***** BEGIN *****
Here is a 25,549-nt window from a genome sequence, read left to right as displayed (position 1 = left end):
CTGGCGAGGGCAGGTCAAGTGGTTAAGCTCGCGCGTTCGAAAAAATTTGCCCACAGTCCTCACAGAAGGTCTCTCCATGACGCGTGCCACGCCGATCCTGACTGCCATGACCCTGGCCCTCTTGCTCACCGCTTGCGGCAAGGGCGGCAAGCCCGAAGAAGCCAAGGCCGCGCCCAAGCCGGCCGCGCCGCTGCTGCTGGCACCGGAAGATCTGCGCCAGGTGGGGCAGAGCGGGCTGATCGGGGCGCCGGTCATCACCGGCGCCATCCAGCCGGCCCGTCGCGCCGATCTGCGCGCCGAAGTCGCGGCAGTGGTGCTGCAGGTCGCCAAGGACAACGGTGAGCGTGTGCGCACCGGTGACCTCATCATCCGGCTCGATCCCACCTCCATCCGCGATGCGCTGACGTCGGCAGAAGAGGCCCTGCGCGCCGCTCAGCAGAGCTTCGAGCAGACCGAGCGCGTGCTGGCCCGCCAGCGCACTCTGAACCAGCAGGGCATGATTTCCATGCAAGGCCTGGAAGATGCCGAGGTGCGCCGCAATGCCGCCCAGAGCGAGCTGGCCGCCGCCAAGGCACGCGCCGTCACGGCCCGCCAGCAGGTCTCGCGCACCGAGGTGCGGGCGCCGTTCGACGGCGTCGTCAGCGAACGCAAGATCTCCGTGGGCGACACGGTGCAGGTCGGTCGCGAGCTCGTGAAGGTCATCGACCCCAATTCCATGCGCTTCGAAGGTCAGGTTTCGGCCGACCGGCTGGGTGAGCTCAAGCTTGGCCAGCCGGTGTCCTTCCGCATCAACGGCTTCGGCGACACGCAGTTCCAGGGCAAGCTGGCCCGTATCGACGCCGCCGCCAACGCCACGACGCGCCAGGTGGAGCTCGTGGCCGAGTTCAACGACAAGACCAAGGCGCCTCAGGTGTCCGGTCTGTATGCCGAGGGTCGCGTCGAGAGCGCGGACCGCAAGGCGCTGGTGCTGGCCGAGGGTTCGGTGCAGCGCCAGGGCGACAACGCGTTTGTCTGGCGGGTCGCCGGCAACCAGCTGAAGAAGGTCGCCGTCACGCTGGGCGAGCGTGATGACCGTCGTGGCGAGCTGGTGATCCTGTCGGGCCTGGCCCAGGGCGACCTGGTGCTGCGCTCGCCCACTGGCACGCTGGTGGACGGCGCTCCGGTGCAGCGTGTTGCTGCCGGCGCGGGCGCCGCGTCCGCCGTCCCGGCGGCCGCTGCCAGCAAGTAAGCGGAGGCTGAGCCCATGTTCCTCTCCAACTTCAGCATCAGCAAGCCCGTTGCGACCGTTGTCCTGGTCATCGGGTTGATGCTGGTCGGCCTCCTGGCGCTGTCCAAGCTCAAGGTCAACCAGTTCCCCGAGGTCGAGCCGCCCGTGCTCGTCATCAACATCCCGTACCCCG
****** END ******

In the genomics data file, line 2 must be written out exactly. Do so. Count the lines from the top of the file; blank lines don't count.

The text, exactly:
CTGGCGAGGGCAGGTCAAGTGGTTAAGCTCGCGCGTTCGAAAAAATTTGCCCACAGTCCTCACAGAAGGTCTCTCCATGACGCGTGCCACGCCGATCCTGACTGCCATGACCCTGGCCCTCTTGCTCACCGCTTGCGGCAAGGGCGGCAAGCCCGAAGAAGCCAAGGCCGCGCCCAAGCCGGCCGCGCCGCTGCTGCTGGCACCGGAAGATCTGCGCCAGGTGGGGCAGAGCGGGCTGATCGGGGCGCCGGTCATCACCGGCGCCATCCAGCCGGCCCGTCGCGCCGATCTGCGCGCCGAAGTCGCGGCAGTGGTGCTGCAGGTCGCCAAGGACAACGGTGAGCGTGTGCGCACCGGTGACCTCATCATCCGGCTCGATCCCACCTCCATCCGCGATGCGCTGACGTCGGCAGAAGAGGCCCTGCGCGCCGCTCAGCAGAGCTTCGAGCAGACCGAGCGCGTGCTGGCCCGCCAGCGCACTCTGAACCAGCAGGGCATGATTTCCATGCAAGGCCTGGAAGATGCCGAGGTGCGCCGCAATGCCGCCCAGAGCGAGCTGGCCGCCGCCAAGGCACGCGCCGTCACGGCCCGCCAGCAGGTCTCGCGCACCGAGGTGCGGGCGCCGTTCGACGGCGTCGTCAGCGAACGCAAGATCTCCGTGGGCGACACGGTGCAGGTCGGTCGCGAGCTCGTGAAGGTCATCGACCCCAATTCCATGCGCTTCGAAGGTCAGGTTTCGGCCGACCGGCTGGGTGAGCTCAAGCTTGGCCAGCCGGTGTCCTTCCGCATCAACGGCTTCGGCGACACGCAGTTCCAGGGCAAGCTGGCCCGTATCGACGCCGCCGCCAACGCCACGACGCGCCAGGTGGAGCTCGTGGCCGAGTTCAACGACAAGACCAAGGCGCCTCAGGTGTCCGGTCTGTATGCCGAGGGTCGCGTCGAGAGCGCGGACCGCAAGGCGCTGGTGCTGGCCGAGGGTTCGGTGCAGCGCCAGGGCGACAACGCGTTTGTCTGGCGGGTCGCCGGCAACCAGCTGAAGAAGGTCGCCGTCACGCTGGGCGAGCGTGATGACCGTCGTGGCGAGCTGGTGATCCTGTCGGGCCTGGCCCAGGGCGACCTGGTGCTGCGCTCGCCCACTGGCACGCTGGTGGACGGCGCTCCGGTGCAGCGTGTTGCTGCCGGCGCGGGCGCCGCGTCCGCCGTCCCGGCGGCCGCTGCCAGCAAGTAAGCGGAGGCTGAGCCCATGTTCCTCTCCAACTTCAGCATCAGCAAGCCCGTTGCGACCGTTGTCCTGGTCATCGGGTTGATGCTGGTCGGCCTCCTGGCGCTGTCCAAGCTCAAGGTCAACCAGTTCCCCGAGGTCGAGCCGCCCGTGCTCGTCATCAACATCCCGTACCCCG